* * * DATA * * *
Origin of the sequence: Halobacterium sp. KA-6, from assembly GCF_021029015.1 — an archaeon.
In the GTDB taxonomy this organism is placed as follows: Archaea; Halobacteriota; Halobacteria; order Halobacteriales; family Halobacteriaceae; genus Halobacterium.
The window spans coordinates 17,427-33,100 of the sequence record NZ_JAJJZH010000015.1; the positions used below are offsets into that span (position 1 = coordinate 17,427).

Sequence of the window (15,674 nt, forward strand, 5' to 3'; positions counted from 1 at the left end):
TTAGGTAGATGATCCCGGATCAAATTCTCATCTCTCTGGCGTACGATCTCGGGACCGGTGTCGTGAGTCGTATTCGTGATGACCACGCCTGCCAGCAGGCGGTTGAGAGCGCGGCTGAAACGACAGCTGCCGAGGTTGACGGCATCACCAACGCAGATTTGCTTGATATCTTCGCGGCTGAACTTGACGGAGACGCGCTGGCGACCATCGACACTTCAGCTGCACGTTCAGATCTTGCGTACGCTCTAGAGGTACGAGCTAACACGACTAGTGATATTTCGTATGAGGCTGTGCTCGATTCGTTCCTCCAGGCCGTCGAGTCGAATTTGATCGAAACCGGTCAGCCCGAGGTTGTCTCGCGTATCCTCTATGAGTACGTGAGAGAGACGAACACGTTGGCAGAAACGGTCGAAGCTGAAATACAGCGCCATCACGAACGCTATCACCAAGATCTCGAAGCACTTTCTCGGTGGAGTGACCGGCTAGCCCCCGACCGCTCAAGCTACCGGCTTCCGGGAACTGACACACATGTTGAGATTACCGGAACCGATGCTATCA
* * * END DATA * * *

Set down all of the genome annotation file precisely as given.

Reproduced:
Origin of the sequence: Halobacterium sp. KA-6, from assembly GCF_021029015.1 — an archaeon.
In the GTDB taxonomy this organism is placed as follows: Archaea; Halobacteriota; Halobacteria; order Halobacteriales; family Halobacteriaceae; genus Halobacterium.
The window spans coordinates 17,427-33,100 of the sequence record NZ_JAJJZH010000015.1; the positions used below are offsets into that span (position 1 = coordinate 17,427).

Sequence of the window (15,674 nt, forward strand, 5' to 3'; positions counted from 1 at the left end):
TTAGGTAGATGATCCCGGATCAAATTCTCATCTCTCTGGCGTACGATCTCGGGACCGGTGTCGTGAGTCGTATTCGTGATGACCACGCCTGCCAGCAGGCGGTTGAGAGCGCGGCTGAAACGACAGCTGCCGAGGTTGACGGCATCACCAACGCAGATTTGCTTGATATCTTCGCGGCTGAACTTGACGGAGACGCGCTGGCGACCATCGACACTTCAGCTGCACGTTCAGATCTTGCGTACGCTCTAGAGGTACGAGCTAACACGACTAGTGATATTTCGTATGAGGCTGTGCTCGATTCGTTCCTCCAGGCCGTCGAGTCGAATTTGATCGAAACCGGTCAGCCCGAGGTTGTCTCGCGTATCCTCTATGAGTACGTGAGAGAGACGAACACGTTGGCAGAAACGGTCGAAGCTGAAATACAGCGCCATCACGAACGCTATCACCAAGATCTCGAAGCACTTTCTCGGTGGAGTGACCGGCTAGCCCCCGACCGCTCAAGCTACCGGCTTCCGGGAACTGACACACATGTTGAGATTACCGGAACCGATGCTATCA